Thursday, June 4, 2009

Hate to Say I Told You So, But ...

When Geithner whisked the veil off his bank rescue plan (to set up public-private partnerships to buy toxic bank assets through auctions), everyone immediately began crawling over it with a magnifying glass, looking for flaws. The informed commentariat was screaming about the taxpayer being ripped off, about huge subsidies for overpayment on crappy assets, and on and on. At first blush, it looked like the banks were playing us for fools again.

I proposed a counter-theory early on, on March 25 (and was one of the rare few to throw my weight behind this particular viewpoint, as far as I can tell; Roger Ehrenberg was another):

The major banks, weighed down with toxic debt, weren't celebrating Geithner's auction plan; rather, they hated it. Huge overpaying on the part of the buyers (investors paired with the government) wasn't baked in at all. Unless the system could be gamed, which seemed unlikely, overpayment would be relatively small. Once the banks took a good hard look at PPIP, they swallowed hard and said: "Damn. We are in a LOT of trouble if we have to be part of this. We'll have to stop pretending our crappy assets are worth so much. We'll be exposed as insolvent for the world to see. We need to find a way to deep six this PPIP."

The banks aren't stupid though. If they had attacked PPIP out of the gate, they would have seemed obstructionist, ungrateful and even mendacious (they kept complaining they couldn't obtain a "market price" for selling their assets; now Geithner's program offered buyers of the assets cheap money, on great terms -- so if they still couldn't get a "market price," what was their excuse going to be?). So they laid back, waited and maneuvered behind the scenes.

The tottering banks realized they needed to reject the Geithner plan from a position of strength. Their strategy became evident by mid-April, as I noted on April 16 in "JPMorgan Flips Geithner the Bird."

The moribund institutions took a three-step approach:
1. Get strong enough to lean forward.
2. Get strong enough to sit all the way up.
3. Spit hard in Geithner's face, aiming for the eyes, if possible.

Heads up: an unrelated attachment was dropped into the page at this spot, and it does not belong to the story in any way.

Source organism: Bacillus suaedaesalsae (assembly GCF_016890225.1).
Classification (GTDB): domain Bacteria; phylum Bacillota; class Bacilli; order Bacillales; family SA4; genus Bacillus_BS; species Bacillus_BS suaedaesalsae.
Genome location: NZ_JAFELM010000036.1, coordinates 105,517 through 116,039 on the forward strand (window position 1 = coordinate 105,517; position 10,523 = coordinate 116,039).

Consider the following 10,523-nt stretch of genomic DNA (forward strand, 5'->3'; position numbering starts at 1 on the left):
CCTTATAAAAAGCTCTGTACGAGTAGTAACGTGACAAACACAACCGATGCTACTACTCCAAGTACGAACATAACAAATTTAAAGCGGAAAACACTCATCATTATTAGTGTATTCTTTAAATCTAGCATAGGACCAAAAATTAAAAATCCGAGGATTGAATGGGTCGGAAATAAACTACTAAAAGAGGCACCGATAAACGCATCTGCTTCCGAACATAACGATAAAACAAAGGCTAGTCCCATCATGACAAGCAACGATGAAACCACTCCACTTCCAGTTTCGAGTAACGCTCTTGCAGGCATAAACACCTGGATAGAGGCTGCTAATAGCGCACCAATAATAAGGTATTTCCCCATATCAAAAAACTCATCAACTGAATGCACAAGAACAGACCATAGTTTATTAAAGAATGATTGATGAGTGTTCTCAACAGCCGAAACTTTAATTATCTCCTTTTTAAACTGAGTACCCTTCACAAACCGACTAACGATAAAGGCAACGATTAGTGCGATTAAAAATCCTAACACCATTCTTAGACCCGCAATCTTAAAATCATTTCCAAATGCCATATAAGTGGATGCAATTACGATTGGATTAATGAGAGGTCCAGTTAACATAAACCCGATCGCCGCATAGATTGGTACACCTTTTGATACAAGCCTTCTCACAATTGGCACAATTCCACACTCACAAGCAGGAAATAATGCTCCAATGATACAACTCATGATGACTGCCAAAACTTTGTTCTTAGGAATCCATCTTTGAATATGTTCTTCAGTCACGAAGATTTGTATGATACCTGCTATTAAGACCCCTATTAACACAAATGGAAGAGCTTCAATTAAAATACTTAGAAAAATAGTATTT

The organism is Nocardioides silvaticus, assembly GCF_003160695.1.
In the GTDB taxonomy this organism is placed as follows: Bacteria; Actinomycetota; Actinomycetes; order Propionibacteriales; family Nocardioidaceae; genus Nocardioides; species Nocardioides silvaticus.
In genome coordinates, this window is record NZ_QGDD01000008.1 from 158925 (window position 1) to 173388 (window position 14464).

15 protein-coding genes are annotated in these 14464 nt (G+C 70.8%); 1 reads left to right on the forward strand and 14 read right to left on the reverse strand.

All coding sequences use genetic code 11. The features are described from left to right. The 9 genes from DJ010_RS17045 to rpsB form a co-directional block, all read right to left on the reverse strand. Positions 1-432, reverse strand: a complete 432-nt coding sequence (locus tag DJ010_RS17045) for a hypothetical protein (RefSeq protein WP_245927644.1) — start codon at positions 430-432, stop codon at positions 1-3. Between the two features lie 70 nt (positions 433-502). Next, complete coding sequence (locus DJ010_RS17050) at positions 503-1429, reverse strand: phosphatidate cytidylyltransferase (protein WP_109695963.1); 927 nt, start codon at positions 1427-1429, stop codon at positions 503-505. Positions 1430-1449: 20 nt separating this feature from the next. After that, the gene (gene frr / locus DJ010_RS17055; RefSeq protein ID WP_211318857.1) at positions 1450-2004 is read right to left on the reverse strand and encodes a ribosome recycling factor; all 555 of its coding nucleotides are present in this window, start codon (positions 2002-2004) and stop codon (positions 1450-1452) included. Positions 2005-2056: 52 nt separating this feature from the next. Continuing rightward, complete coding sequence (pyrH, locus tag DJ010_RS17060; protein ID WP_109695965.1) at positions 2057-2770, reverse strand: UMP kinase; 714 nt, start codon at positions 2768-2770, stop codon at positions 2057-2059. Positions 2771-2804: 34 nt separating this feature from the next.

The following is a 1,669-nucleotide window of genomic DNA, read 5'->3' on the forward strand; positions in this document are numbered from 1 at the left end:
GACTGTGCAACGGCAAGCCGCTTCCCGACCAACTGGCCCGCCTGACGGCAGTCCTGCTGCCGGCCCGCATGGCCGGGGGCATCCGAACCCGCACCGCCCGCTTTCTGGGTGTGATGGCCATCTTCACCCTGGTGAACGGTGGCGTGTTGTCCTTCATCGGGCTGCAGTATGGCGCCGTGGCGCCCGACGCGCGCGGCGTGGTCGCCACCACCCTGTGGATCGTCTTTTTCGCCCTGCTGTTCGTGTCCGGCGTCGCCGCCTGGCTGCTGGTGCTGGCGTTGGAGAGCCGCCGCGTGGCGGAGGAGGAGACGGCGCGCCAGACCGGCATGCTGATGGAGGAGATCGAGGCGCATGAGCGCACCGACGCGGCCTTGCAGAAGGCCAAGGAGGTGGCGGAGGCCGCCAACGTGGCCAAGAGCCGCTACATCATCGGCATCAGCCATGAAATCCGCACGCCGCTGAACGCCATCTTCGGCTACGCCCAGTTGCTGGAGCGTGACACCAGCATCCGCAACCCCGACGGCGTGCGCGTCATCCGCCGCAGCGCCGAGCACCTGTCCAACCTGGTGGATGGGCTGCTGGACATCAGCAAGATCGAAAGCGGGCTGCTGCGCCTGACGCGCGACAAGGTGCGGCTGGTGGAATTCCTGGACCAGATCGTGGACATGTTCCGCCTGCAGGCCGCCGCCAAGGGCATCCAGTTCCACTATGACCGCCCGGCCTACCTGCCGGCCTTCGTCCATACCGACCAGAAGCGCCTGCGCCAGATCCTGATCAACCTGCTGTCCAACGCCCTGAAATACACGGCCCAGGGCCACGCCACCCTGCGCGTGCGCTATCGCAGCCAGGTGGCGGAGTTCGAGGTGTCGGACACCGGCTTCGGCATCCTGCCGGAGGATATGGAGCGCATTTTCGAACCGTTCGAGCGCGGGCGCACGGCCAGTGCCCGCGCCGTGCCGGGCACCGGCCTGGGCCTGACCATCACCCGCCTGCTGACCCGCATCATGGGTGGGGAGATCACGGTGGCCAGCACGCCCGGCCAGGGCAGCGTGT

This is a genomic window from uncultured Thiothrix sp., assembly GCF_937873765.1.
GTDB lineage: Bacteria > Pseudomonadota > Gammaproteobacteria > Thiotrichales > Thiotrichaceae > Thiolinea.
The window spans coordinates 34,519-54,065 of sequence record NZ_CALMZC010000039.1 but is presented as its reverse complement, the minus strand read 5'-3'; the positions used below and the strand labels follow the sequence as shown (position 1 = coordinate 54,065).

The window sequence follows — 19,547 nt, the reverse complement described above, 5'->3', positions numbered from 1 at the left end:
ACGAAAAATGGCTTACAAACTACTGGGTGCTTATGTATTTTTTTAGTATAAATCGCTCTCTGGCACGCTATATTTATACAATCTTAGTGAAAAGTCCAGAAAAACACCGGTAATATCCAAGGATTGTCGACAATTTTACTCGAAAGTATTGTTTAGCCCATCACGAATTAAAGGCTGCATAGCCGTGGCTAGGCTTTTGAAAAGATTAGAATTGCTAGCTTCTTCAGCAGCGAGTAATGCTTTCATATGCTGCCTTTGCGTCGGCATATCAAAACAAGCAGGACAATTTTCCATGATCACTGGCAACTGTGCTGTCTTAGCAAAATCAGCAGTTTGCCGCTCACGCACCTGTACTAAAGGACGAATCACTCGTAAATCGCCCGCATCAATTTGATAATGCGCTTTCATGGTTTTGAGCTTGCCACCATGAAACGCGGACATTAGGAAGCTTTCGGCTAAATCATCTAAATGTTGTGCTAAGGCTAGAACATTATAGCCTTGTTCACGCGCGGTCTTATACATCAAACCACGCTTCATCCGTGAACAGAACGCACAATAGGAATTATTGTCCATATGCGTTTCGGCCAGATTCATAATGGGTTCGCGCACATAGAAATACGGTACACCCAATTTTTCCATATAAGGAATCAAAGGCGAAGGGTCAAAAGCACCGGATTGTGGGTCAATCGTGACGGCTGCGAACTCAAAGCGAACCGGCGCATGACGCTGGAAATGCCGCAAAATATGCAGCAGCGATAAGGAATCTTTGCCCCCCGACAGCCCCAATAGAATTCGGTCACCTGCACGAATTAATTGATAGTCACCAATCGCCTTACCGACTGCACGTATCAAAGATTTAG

Of course the banks didn't actually achieve #1 and #2. This being a crisis of illusory profits, illusory values and such, they instead activated the banks-getting-up-and-looking-healthy hologram, for us all to behold. In other words, they accomplished #1 and #2 by getting accounting rules bent for no good reason (except to allow them to more easily overstate the value of bad assets) and reporting glowing first-quarter earnings that, when examined close up, either made no sense at all or benefited totally from massive government intervention to prop up the banks.

Then one of them had to hawk a loogey in Geithner's pretty white-boy face and see how everybody (Washington officials, news columnists, commenters far and wide) reacted. Jamie Dimon of JPMorgan got the honor (after all, he's got the best cred in the White House, having been on the short list for the Treasury Secretary position). So Dimon came out and said, "JPMorgan isn't going to participate in PPIP; forget it."

The other banks waited, peering anxiously through spread-fingered hands, to see if there would be a huge outcry of protest ... but Dimon didn't get his hand slapped, and the blogosphere pretty much ignored his statement.

So that brings us predictably to now, where half of PPIP (the legacy loan component) is being postponed (read: dead) and believe me, the second half (the auctions for the securities) should be headed into the grave too. Just wait.

Here's the lead on the New York Times story:
The Federal Deposit Insurance Commission indefinitely postponed a central element of the Obama administration’s bank rescue plan on Wednesday, acknowledging that it could not persuade enough banks to sell off their bad assets.
The reason given, quite bluntly:
Many banks have refused to sell their loans, in part because doing so would force them to mark down the value of those loans and book big losses. Even though the government was prepared to prop up prices by offering cheap financing to investors, the prices that banks were demanding have remained far higher than the prices that investors were willing to pay.
And why were a bunch of sick, ailing banks allowed to get away with this? Well, because they outsmarted Washington, sucking hard at the federal teat and muscling accounting rule changes, until they could appear healthier than they really are:
F.D.I.C. officials portrayed the change as a sign that banks were returning to health on their own.
Again, hate to say I told you so, but ...